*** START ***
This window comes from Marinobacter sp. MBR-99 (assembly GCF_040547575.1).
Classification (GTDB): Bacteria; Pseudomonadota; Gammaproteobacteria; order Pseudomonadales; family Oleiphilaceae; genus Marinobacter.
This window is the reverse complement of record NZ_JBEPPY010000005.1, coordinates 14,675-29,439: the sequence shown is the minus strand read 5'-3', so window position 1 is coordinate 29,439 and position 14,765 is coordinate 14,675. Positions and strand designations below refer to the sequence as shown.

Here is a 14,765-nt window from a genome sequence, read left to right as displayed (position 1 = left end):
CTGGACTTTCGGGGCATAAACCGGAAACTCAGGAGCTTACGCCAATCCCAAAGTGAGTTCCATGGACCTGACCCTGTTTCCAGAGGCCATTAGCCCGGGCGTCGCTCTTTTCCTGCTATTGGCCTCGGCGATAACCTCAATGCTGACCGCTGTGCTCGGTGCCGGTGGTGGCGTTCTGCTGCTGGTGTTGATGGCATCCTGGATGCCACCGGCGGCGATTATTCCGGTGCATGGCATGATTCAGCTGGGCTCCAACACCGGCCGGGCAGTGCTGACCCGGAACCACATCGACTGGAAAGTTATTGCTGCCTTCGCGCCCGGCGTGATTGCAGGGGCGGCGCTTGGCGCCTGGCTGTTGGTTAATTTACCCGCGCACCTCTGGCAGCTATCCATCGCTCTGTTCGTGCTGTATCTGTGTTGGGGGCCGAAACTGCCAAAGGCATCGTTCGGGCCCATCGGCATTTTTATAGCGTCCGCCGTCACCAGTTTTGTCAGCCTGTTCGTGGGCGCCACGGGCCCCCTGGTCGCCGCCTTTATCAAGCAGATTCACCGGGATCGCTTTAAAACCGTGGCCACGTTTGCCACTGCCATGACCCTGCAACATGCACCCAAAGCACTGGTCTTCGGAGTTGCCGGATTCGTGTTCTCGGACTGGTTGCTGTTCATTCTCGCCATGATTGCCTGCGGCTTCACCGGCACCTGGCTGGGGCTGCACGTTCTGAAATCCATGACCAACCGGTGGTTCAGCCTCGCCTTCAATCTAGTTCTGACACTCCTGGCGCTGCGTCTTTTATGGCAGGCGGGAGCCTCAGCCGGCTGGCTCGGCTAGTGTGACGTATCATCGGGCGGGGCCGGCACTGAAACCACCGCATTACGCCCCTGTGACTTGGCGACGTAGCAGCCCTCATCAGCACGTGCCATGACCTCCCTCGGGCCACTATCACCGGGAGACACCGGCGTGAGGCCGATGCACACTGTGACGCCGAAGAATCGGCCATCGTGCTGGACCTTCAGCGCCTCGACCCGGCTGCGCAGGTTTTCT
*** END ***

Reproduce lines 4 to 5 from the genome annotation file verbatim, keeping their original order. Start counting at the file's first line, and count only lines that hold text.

Here is a 14,765-nt window from a genome sequence, read left to right as displayed (position 1 = left end):
CTGGACTTTCGGGGCATAAACCGGAAACTCAGGAGCTTACGCCAATCCCAAAGTGAGTTCCATGGACCTGACCCTGTTTCCAGAGGCCATTAGCCCGGGCGTCGCTCTTTTCCTGCTATTGGCCTCGGCGATAACCTCAATGCTGACCGCTGTGCTCGGTGCCGGTGGTGGCGTTCTGCTGCTGGTGTTGATGGCATCCTGGATGCCACCGGCGGCGATTATTCCGGTGCATGGCATGATTCAGCTGGGCTCCAACACCGGCCGGGCAGTGCTGACCCGGAACCACATCGACTGGAAAGTTATTGCTGCCTTCGCGCCCGGCGTGATTGCAGGGGCGGCGCTTGGCGCCTGGCTGTTGGTTAATTTACCCGCGCACCTCTGGCAGCTATCCATCGCTCTGTTCGTGCTGTATCTGTGTTGGGGGCCGAAACTGCCAAAGGCATCGTTCGGGCCCATCGGCATTTTTATAGCGTCCGCCGTCACCAGTTTTGTCAGCCTGTTCGTGGGCGCCACGGGCCCCCTGGTCGCCGCCTTTATCAAGCAGATTCACCGGGATCGCTTTAAAACCGTGGCCACGTTTGCCACTGCCATGACCCTGCAACATGCACCCAAAGCACTGGTCTTCGGAGTTGCCGGATTCGTGTTCTCGGACTGGTTGCTGTTCATTCTCGCCATGATTGCCTGCGGCTTCACCGGCACCTGGCTGGGGCTGCACGTTCTGAAATCCATGACCAACCGGTGGTTCAGCCTCGCCTTCAATCTAGTTCTGACACTCCTGGCGCTGCGTCTTTTATGGCAGGCGGGAGCCTCAGCCGGCTGGCTCGGCTAGTGTGACGTATCATCGGGCGGGGCCGGCACTGAAACCACCGCATTACGCCCCTGTGACTTGGCGACGTAGCAGCCCTCATCAGCACGTGCCATGACCTCCCTCGGGCCACTATCACCGGGAGACACCGGCGTGAGGCCGATGCACACTGTGACGCCGAAGAATCGGCCATCGTGCTGGACCTTCAGCGCCTCGACCCGGCTGCGCAGGTTTTCT